One of the world’s largest combined solar and storage projects says it will soon be supplying Singapore with zero emissions power – and it’s going to be floating on water.
Singapore-based clean energy developer Sunseap says it will build a giant 2,200MW floating solar farm on a reservoir on Indonesia’s Batam Island, after securing a memorandum of understanding with Indonesian government authority Badan Pengusahaan Batam.
The project will cover an area of 1,600 hectares and is expected to become the largest floating solar farm in the world.
It will also be paired with more than 4,000MWh of energy storage, making it one of the world’s largest combined solar and storage projects – floating or otherwise.
The $US2 billion (A$2.7 billion) solar farm will be installed on the Duriangkang Reservoir, which serves as a source of freshwater to Indonesia’s Batam Island, which sits just 20km from Singapore, across the Singapore Strait.
The placement of the floating solar farm on the reservoir will have the additional benefit of reducing evaporation. At the same time, the proximity to the water will allow the solar farm to operate at lower temperatures, improving overall efficiency.
Sunseap co-founder and CEO Frank Phuan said the “hyper-scale” project could pave the way for similar scale clean energy projects across south-east Asia.
“This hyper-scale project is a significant milestone for Sunseap coming soon after we had completed Singapore’s first offshore floating solar farm along the Straits of Johor,” he said.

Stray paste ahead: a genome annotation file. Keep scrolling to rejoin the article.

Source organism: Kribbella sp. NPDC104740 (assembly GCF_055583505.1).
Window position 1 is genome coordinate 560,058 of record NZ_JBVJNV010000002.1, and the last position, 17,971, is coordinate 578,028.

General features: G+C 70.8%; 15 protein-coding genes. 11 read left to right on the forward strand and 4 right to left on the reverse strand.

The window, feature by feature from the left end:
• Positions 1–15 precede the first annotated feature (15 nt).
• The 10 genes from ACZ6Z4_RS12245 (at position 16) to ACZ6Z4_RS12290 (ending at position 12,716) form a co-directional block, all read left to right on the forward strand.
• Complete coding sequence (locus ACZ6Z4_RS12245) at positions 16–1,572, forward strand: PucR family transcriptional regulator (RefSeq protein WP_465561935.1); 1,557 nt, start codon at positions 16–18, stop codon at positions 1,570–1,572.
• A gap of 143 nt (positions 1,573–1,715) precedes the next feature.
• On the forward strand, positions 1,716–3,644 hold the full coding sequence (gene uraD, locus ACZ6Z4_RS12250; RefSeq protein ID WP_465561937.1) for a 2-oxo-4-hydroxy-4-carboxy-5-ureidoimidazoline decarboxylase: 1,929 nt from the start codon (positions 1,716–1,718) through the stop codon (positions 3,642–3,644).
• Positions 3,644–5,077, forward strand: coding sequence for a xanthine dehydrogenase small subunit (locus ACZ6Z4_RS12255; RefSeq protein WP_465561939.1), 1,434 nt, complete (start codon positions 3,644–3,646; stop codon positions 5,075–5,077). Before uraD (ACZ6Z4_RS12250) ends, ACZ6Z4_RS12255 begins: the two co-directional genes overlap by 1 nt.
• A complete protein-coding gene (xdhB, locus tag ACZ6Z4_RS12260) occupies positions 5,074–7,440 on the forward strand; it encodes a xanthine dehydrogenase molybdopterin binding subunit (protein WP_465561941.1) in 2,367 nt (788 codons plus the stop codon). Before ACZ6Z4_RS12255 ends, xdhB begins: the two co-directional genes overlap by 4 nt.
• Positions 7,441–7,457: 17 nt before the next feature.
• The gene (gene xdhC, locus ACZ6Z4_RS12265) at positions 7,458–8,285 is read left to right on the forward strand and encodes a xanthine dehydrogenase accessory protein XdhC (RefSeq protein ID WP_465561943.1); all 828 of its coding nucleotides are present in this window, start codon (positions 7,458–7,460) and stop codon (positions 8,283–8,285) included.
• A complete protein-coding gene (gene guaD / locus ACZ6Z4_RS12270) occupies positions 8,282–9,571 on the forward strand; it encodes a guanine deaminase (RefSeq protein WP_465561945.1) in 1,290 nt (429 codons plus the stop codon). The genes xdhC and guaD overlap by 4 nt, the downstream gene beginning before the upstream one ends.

“We believe that floating solar systems will go a long way to address the land constraints that urbanised parts of Southeast Asia face in tapping renewable energy.”
The expansion of floating solar projects presents an interesting new front in a race to meet the demand for zero-emissions electricity supply for Singapore.
While Sunseap said that power supplied by the Batam Island project is likely to be consumed locally, there is the prospect that any excess power could be exported to Singapore via an undersea cable, the same market being targeted by Australia’s Sun Cable consortium.
The Sun Cable project – backed by billionaires Mike Cannon-Brookes and Andrew Forrest – wants to build a10GW solar farm (the world’s biggest) in the Northern Territory and a giant battery of up to 30GWh to supply Singapore with renewable electricity via an undersea cable.
The Sun Cable project, formally known as the Australia-ASEAN Power Link, would require 3,750km of undersea linkages – but the Batam Island project would be located just 50km from Singapore.
Sunseap has made a push into the Australian market, but it has been a rocky experience. The group took a minority stake in commercial solar installer Todae, which subsequently went into administration last year after its sales took a substantial hit due to the Covid-19 pandemic.